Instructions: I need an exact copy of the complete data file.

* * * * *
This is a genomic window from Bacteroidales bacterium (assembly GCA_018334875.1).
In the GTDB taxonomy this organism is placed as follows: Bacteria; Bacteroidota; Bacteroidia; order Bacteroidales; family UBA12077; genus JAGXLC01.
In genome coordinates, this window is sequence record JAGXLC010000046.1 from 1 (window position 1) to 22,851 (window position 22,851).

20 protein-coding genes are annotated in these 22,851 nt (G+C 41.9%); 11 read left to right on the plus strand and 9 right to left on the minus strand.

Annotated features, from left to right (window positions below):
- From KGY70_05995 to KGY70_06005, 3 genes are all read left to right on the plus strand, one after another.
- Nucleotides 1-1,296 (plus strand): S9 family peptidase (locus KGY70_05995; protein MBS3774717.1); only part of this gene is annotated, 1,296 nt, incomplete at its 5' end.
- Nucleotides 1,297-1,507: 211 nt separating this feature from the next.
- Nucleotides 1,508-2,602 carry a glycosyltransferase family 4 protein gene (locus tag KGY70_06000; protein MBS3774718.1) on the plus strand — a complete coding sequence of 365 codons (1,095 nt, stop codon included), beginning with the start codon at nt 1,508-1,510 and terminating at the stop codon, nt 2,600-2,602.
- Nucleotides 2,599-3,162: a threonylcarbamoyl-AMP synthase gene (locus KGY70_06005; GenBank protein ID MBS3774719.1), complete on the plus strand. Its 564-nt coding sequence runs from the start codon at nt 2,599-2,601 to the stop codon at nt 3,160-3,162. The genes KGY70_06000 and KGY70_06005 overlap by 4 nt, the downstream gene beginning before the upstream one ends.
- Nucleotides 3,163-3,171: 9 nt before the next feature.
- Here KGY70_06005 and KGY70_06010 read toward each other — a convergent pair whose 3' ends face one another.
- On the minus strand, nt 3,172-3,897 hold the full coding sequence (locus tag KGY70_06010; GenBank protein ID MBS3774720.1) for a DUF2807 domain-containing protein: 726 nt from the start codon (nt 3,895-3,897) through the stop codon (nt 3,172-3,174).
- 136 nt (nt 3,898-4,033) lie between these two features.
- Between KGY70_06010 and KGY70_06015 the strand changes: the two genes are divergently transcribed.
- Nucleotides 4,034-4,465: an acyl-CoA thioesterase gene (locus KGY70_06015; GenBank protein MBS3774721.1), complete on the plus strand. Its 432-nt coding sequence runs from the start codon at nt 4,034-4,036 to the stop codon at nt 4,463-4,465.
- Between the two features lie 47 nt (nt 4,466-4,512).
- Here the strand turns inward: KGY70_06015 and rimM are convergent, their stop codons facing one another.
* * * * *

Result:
This is a genomic window from Bacteroidales bacterium (assembly GCA_018334875.1).
In the GTDB taxonomy this organism is placed as follows: Bacteria; Bacteroidota; Bacteroidia; order Bacteroidales; family UBA12077; genus JAGXLC01.
In genome coordinates, this window is sequence record JAGXLC010000046.1 from 1 (window position 1) to 22,851 (window position 22,851).

20 protein-coding genes are annotated in these 22,851 nt (G+C 41.9%); 11 read left to right on the plus strand and 9 right to left on the minus strand.

Annotated features, from left to right (window positions below):
- From KGY70_05995 to KGY70_06005, 3 genes are all read left to right on the plus strand, one after another.
- Nucleotides 1-1,296 (plus strand): S9 family peptidase (locus KGY70_05995; protein MBS3774717.1); only part of this gene is annotated, 1,296 nt, incomplete at its 5' end.
- Nucleotides 1,297-1,507: 211 nt separating this feature from the next.
- Nucleotides 1,508-2,602 carry a glycosyltransferase family 4 protein gene (locus tag KGY70_06000; protein MBS3774718.1) on the plus strand — a complete coding sequence of 365 codons (1,095 nt, stop codon included), beginning with the start codon at nt 1,508-1,510 and terminating at the stop codon, nt 2,600-2,602.
- Nucleotides 2,599-3,162: a threonylcarbamoyl-AMP synthase gene (locus KGY70_06005; GenBank protein ID MBS3774719.1), complete on the plus strand. Its 564-nt coding sequence runs from the start codon at nt 2,599-2,601 to the stop codon at nt 3,160-3,162. The genes KGY70_06000 and KGY70_06005 overlap by 4 nt, the downstream gene beginning before the upstream one ends.
- Nucleotides 3,163-3,171: 9 nt before the next feature.
- Here KGY70_06005 and KGY70_06010 read toward each other — a convergent pair whose 3' ends face one another.
- On the minus strand, nt 3,172-3,897 hold the full coding sequence (locus tag KGY70_06010; GenBank protein ID MBS3774720.1) for a DUF2807 domain-containing protein: 726 nt from the start codon (nt 3,895-3,897) through the stop codon (nt 3,172-3,174).
- 136 nt (nt 3,898-4,033) lie between these two features.
- Between KGY70_06010 and KGY70_06015 the strand changes: the two genes are divergently transcribed.
- Nucleotides 4,034-4,465: an acyl-CoA thioesterase gene (locus KGY70_06015; GenBank protein MBS3774721.1), complete on the plus strand. Its 432-nt coding sequence runs from the start codon at nt 4,034-4,036 to the stop codon at nt 4,463-4,465.
- Between the two features lie 47 nt (nt 4,466-4,512).
- Here the strand turns inward: KGY70_06015 and rimM are convergent, their stop codons facing one another.